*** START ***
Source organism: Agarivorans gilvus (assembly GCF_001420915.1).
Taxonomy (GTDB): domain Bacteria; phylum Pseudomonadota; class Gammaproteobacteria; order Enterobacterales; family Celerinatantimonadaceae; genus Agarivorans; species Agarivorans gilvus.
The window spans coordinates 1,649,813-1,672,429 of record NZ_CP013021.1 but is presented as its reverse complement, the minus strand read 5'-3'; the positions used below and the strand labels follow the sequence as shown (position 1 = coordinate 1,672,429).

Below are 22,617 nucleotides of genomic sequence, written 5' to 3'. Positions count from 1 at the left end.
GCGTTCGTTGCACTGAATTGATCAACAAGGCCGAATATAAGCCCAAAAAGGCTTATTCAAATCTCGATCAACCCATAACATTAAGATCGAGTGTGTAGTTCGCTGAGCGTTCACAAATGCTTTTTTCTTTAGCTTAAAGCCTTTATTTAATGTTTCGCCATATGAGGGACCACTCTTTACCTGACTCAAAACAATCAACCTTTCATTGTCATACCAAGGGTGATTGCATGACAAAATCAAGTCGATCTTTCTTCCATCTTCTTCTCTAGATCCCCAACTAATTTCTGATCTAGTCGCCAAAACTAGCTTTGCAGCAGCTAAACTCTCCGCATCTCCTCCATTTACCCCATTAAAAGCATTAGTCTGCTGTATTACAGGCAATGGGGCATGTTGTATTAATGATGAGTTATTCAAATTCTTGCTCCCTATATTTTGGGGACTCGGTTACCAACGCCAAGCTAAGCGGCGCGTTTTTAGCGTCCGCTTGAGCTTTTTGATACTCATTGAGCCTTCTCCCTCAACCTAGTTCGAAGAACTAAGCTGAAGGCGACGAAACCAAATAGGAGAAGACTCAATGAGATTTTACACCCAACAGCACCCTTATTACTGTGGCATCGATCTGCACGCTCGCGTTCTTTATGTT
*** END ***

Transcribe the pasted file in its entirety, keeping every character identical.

Source organism: Agarivorans gilvus (assembly GCF_001420915.1).
Taxonomy (GTDB): domain Bacteria; phylum Pseudomonadota; class Gammaproteobacteria; order Enterobacterales; family Celerinatantimonadaceae; genus Agarivorans; species Agarivorans gilvus.
The window spans coordinates 1,649,813-1,672,429 of record NZ_CP013021.1 but is presented as its reverse complement, the minus strand read 5'-3'; the positions used below and the strand labels follow the sequence as shown (position 1 = coordinate 1,672,429).

Below are 22,617 nucleotides of genomic sequence, written 5' to 3'. Positions count from 1 at the left end.
GCGTTCGTTGCACTGAATTGATCAACAAGGCCGAATATAAGCCCAAAAAGGCTTATTCAAATCTCGATCAACCCATAACATTAAGATCGAGTGTGTAGTTCGCTGAGCGTTCACAAATGCTTTTTTCTTTAGCTTAAAGCCTTTATTTAATGTTTCGCCATATGAGGGACCACTCTTTACCTGACTCAAAACAATCAACCTTTCATTGTCATACCAAGGGTGATTGCATGACAAAATCAAGTCGATCTTTCTTCCATCTTCTTCTCTAGATCCCCAACTAATTTCTGATCTAGTCGCCAAAACTAGCTTTGCAGCAGCTAAACTCTCCGCATCTCCTCCATTTACCCCATTAAAAGCATTAGTCTGCTGTATTACAGGCAATGGGGCATGTTGTATTAATGATGAGTTATTCAAATTCTTGCTCCCTATATTTTGGGGACTCGGTTACCAACGCCAAGCTAAGCGGCGCGTTTTTAGCGTCCGCTTGAGCTTTTTGATACTCATTGAGCCTTCTCCCTCAACCTAGTTCGAAGAACTAAGCTGAAGGCGACGAAACCAAATAGGAGAAGACTCAATGAGATTTTACACCCAACAGCACCCTTATTACTGTGGCATCGATCTGCACGCTCGCGTTCTTTATGTT